Depressed? There are smartphone apps for that — and they can actually help you cope with mild to moderate forms of the condition, according to a study.
Overall, the smartphone apps examined in the Australian-led research “significantly” reduced people’s depressive symptoms, according to the findings published in journal World Psychiatry. Apps designed to treat mild to moderate depression showed the most promise.
“The data shows us that smartphones can help people monitor, understand and manage their own mental health,” said co-author Jerome Sarris, of Australia’s National Institute of Complementary Medicine.
“Using apps as part of an ‘integrative medicine’ approach for depression has been demonstrated to be particularly useful for improving mood and tackling symptoms in these patients.”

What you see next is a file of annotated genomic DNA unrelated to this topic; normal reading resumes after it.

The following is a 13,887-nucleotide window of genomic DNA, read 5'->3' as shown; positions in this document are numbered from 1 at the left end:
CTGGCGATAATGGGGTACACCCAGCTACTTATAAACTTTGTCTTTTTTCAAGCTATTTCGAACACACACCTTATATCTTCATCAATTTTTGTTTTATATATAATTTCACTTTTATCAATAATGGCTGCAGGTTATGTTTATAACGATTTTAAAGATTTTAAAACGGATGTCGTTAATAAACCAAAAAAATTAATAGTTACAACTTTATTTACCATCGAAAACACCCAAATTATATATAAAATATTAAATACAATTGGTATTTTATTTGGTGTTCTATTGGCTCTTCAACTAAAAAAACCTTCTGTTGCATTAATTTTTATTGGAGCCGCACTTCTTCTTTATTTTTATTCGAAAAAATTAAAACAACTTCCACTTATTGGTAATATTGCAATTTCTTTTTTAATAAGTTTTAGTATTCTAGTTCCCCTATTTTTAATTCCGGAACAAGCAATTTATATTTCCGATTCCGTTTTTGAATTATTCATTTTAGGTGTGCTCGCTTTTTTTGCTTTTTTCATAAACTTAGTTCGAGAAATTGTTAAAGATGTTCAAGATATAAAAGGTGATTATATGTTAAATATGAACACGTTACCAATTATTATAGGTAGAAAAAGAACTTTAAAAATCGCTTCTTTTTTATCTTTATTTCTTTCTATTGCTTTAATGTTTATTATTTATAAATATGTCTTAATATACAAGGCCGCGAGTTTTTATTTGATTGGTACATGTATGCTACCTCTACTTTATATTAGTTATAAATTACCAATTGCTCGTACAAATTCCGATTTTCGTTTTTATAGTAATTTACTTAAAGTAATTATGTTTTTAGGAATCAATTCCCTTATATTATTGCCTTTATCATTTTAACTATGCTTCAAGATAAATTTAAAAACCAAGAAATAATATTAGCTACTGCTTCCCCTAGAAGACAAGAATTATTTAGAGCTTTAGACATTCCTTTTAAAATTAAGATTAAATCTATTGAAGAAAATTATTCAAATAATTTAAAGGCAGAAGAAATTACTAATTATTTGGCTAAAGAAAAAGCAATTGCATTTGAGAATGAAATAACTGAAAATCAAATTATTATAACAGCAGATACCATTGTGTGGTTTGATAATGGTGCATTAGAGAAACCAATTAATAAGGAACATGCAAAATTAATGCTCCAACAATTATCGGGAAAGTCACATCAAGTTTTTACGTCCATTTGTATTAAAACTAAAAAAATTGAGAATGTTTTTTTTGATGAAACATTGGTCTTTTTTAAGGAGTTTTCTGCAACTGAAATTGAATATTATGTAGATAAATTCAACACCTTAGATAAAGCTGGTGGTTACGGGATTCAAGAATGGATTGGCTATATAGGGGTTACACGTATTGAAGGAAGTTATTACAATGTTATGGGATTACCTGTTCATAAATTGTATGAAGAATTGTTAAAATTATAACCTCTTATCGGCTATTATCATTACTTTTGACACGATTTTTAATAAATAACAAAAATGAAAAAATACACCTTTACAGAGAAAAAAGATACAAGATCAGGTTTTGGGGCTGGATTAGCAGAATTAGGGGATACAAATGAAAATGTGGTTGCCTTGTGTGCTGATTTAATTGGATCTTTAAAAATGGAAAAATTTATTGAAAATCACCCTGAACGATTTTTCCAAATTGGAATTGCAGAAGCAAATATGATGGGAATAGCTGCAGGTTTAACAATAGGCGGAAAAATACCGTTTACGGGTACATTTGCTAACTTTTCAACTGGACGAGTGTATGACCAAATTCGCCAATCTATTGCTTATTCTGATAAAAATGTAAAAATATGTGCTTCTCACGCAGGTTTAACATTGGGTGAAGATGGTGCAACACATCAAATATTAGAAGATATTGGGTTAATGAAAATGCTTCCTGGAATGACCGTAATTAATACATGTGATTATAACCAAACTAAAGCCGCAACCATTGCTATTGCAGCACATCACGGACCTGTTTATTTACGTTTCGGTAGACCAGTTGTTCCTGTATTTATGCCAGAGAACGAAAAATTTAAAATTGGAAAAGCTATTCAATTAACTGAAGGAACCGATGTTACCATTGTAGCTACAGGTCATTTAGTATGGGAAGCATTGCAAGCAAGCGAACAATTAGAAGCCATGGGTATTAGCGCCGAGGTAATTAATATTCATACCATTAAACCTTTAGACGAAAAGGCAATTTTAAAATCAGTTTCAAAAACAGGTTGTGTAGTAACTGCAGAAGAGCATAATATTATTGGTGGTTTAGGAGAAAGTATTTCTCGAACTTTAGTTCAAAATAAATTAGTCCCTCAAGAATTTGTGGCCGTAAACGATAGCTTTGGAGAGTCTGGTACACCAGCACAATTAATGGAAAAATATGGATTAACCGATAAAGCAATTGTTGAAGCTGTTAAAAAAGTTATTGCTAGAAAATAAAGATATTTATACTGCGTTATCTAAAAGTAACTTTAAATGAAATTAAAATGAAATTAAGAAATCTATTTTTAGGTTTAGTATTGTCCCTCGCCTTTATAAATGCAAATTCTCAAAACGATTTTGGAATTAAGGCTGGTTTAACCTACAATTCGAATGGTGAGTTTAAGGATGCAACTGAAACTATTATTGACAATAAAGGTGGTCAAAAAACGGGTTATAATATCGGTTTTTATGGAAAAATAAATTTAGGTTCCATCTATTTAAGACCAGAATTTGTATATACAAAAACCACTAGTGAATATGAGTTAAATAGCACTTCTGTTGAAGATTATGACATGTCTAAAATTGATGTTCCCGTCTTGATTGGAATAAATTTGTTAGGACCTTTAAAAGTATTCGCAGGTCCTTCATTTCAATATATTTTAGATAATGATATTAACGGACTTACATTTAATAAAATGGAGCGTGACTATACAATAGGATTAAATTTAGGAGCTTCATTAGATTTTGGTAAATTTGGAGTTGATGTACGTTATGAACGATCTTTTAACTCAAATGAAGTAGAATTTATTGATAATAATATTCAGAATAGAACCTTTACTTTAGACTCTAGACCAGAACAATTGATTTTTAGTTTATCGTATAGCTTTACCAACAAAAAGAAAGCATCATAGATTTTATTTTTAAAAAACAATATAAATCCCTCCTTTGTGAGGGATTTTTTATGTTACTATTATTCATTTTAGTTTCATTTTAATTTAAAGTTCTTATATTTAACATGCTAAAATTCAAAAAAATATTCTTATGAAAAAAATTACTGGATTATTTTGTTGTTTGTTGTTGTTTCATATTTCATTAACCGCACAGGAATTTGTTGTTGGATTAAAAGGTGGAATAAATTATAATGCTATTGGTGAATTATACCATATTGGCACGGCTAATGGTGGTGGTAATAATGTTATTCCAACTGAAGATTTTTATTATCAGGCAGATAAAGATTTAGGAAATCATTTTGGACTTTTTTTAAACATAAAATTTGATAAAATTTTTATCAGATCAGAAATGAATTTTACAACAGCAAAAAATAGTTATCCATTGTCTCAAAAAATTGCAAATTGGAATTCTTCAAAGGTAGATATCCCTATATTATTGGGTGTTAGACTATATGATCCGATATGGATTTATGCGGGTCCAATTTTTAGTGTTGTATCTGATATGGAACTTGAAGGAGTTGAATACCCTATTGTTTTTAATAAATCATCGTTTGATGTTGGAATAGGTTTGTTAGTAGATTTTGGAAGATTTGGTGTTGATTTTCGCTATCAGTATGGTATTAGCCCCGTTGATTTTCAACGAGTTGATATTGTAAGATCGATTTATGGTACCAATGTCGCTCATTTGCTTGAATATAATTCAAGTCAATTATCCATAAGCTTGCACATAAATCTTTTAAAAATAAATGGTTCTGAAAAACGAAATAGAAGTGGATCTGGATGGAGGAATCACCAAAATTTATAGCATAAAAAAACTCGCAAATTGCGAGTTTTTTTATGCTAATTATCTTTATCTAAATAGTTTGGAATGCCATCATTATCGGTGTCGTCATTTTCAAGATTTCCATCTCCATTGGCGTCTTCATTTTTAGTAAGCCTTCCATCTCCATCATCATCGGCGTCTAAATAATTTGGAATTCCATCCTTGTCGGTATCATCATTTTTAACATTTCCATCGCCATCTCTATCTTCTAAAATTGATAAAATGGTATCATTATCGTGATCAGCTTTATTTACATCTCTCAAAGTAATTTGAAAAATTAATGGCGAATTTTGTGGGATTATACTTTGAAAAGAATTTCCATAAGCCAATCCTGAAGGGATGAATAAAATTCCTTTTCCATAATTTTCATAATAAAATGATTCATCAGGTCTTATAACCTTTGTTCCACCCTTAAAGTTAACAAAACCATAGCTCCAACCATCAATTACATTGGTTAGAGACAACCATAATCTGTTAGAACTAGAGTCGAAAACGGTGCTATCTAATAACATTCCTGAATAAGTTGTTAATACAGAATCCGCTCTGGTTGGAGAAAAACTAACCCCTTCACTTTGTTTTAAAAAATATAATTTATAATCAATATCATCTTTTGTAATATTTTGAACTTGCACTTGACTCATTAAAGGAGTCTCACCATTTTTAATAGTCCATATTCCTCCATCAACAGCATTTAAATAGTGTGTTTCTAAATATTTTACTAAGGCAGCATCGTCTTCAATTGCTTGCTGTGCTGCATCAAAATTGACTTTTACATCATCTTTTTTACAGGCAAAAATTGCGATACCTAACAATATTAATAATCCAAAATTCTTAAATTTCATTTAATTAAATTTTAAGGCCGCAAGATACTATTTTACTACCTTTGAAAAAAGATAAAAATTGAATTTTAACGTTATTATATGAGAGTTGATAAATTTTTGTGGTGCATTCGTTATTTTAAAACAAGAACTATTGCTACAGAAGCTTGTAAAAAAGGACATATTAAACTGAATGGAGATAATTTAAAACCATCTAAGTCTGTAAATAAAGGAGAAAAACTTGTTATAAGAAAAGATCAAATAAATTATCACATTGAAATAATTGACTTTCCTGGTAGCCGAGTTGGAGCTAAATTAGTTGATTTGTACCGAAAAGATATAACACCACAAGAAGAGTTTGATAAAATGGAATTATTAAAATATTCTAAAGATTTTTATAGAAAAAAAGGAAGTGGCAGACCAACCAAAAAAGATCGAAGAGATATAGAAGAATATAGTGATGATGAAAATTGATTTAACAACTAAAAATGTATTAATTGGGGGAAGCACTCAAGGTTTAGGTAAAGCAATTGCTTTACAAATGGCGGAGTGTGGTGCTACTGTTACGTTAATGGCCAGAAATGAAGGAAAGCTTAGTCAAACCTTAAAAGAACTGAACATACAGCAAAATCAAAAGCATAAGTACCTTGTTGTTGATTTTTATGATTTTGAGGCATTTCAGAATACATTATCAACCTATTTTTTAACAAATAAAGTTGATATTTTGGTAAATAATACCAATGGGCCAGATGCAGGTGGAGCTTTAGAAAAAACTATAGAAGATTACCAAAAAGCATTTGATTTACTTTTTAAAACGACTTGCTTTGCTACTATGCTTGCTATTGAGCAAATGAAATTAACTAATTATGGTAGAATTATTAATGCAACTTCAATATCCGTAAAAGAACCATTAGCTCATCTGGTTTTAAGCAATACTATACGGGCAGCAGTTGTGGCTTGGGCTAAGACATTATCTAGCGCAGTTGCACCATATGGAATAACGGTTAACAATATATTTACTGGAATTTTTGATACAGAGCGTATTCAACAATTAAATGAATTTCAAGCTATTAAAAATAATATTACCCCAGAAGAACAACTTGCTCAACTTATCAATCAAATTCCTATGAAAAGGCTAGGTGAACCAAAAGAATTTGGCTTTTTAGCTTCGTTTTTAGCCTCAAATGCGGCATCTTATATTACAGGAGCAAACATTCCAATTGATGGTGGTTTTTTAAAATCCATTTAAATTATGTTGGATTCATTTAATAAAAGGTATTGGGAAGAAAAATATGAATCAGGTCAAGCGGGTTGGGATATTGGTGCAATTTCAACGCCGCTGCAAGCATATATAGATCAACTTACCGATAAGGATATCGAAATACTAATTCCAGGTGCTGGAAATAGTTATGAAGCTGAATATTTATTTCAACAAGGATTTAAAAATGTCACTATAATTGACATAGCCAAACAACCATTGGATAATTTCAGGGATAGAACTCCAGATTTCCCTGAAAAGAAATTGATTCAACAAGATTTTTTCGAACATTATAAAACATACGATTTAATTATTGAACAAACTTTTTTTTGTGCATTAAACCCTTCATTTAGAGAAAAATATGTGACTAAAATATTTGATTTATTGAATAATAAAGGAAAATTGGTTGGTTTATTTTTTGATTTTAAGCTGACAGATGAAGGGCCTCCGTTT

Authors of the review note that further study is needed, but findings are promising, especially since depression is so widespread. Depression is the most common type of mental illness, affecting more than 26% of the U.S. adult population, according to the Centers for Disease Control.
In 18 randomized controlled trials, investigators analyzed 22 different smartphone-based mental health treatments. Subjects included 3,400 men and women ages 18-59 with various conditions that ranged from major depression, mild to moderate depression, bipolar disorder, anxiety and insomnia.
The new study stands in contrast to earlier studies in which depression treatment apps were shown to be ineffective.
Authors of the new study caution that there is currently no evidence to suggest that using apps alone can outperform standard psychological therapies or reduce the need for antidepressant medications.
It has been estimated that by the year 2020, depression will be the second leading cause of disability throughout the world, trailing only ischemic heart disease.